Friday, Aug. 5


Roads focus of Legends and White subdivision reviews

Planning commission hears trucking business
expansion plan         
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[AUG. 5, 2005]  Delayed progress on a road at the Legends subdivision, a lapsed performance bond and the threat of a $17,500 fine brought developer Keith Hasprey before the Logan County Planning Commission on Wednesday evening.

The Legends is located northeast of Lincoln, about two miles east of Nicholson Road and just north of Interstate 55.

A minimum construction road of gravel was laid to begin the construction at the subdivision. A wet winter delayed movement in the spring. "We were not able to get on the ground before April," Veronica Hasprey said. And since then difficulties getting the road foundation approved have hindered its completion.

According to Hickman, part of the holdup has been getting the road to meet specs. He has been out there and done borings, but there have been problems such as it was 3 to 4 inches too high in areas and too low in other places.

He said that if they had had an inspector out there during construction, he would only have had to look at the daily log and could have approved it.

The layering and rolling of various substances to achieve compaction is a precise process. It also requires wetting. Keith Hasprey said that company doing the work has not wanted to bring water trucks out; they've been waiting for rain.

When it meets specs and compaction is completed, it cannot be driven on before the asphalt is laid; otherwise, it is loosened and the process must be done again. This has already happened several times.

Once it is asphalted it cannot be driven on for a couple of weeks. At the end of the street in the subdivision, there are several homes with people living in them. It was observed that those people will have a long walk home when the asphalt goes down.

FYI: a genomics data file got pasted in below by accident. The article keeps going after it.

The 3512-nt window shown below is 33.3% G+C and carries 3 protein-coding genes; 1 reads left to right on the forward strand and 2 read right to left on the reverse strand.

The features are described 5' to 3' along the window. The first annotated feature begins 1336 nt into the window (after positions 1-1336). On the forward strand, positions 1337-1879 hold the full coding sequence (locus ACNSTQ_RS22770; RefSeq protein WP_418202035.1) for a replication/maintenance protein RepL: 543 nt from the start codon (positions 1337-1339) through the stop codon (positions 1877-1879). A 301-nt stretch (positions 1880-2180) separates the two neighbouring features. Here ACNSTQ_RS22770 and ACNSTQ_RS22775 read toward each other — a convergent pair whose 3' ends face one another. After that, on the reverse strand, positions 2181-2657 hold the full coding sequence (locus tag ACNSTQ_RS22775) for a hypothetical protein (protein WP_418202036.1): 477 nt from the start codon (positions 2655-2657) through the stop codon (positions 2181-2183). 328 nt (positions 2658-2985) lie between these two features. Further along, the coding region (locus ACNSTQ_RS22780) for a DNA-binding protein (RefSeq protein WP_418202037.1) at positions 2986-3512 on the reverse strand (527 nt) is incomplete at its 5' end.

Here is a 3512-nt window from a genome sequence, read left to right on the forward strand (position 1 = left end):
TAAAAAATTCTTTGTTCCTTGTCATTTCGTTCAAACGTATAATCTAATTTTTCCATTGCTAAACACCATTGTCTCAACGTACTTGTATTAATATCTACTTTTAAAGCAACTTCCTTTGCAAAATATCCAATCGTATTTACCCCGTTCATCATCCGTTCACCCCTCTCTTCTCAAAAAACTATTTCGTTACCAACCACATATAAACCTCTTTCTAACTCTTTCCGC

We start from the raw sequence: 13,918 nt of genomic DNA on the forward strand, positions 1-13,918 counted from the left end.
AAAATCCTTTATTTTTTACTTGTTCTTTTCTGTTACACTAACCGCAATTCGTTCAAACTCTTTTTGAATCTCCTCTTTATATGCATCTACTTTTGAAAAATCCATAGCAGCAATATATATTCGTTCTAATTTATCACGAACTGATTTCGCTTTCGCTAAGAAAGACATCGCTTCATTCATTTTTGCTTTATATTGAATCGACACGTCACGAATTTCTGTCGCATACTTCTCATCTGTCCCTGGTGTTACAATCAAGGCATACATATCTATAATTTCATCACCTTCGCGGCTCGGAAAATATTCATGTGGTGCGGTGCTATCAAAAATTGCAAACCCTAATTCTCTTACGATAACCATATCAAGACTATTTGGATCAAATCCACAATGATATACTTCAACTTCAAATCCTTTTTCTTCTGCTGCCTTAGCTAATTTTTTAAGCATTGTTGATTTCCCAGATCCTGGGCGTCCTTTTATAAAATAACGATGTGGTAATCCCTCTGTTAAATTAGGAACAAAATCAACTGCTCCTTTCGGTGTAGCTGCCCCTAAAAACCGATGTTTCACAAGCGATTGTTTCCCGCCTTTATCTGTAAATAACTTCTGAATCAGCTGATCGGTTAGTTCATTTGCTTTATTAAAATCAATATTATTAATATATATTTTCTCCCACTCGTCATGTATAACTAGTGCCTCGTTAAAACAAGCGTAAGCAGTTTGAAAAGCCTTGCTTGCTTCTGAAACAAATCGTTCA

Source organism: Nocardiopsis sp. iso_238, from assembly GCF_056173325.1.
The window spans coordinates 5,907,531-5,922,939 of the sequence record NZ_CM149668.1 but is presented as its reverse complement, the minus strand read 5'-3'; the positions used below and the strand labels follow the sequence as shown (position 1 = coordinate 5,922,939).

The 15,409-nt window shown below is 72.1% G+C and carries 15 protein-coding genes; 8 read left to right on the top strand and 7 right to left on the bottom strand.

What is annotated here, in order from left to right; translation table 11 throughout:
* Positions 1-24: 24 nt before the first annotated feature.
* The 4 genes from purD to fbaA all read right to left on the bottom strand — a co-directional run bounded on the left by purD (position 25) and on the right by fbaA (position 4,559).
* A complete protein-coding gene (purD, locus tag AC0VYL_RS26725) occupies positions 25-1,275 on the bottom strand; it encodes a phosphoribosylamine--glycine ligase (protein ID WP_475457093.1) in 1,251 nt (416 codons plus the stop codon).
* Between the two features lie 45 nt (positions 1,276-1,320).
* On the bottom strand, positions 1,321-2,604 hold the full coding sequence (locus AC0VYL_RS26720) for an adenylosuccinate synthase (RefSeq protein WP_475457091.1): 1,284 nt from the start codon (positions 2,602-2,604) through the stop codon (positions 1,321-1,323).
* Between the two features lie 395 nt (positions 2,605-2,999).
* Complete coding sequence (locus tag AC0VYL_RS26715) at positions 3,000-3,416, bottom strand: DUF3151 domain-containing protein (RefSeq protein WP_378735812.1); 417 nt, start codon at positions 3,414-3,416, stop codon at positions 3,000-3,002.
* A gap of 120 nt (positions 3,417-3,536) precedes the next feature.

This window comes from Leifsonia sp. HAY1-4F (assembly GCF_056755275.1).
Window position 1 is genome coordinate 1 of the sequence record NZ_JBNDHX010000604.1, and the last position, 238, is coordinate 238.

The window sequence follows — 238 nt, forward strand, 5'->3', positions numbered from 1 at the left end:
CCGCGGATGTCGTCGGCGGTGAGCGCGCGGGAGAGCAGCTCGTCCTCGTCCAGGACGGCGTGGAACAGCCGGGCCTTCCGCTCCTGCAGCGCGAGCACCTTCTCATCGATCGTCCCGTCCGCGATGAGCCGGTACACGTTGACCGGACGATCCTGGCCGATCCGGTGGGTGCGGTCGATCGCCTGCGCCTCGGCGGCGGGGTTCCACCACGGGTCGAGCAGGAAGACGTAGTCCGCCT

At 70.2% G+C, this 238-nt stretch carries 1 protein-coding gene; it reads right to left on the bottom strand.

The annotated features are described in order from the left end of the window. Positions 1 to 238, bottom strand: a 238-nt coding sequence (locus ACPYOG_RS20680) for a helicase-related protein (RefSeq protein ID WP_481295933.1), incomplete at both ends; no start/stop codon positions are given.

The performance bond is a standard requirement for all subdivision construction and is handled through the developer's lending bank. It protects the county from assuming the financial responsibility of finishing roads and other infrastructure in case of financial failure of the developer.

Veronica Hasprey said that the renewal of the bond was an oversight related to a change of the person that handles their business at their bank. They and the bank were unaware that it had lapsed until a few days ago, when they were contacted. It was put back in place earlier in the day on Wednesday.

County engineer Tom Hickman read a statute that says that any violation shall be fined in an amount between $25 and $200 per day. The lapsed bond is a violation requiring the county to assess a fee. With the two plats that have been OK'd for the subdivision, there have been 700 days that the developer was out of compliance.

"I've been liberal up to this point," Hickman said. "Keith needs to get that road built. I'd just like to get it done and I know he would too," he said.

Hickman said that the only way not to charge the fee was for the commission to vote on it. He cautioned doing that because it would open the county up to future requests of the like.

A motion was accepted to waive the fee pending completion of the road by Sept. 1, with a stipulation that the fine would be reinstated for the total amount of days accumulated up to Sept. 1 if the road has not been completed by then.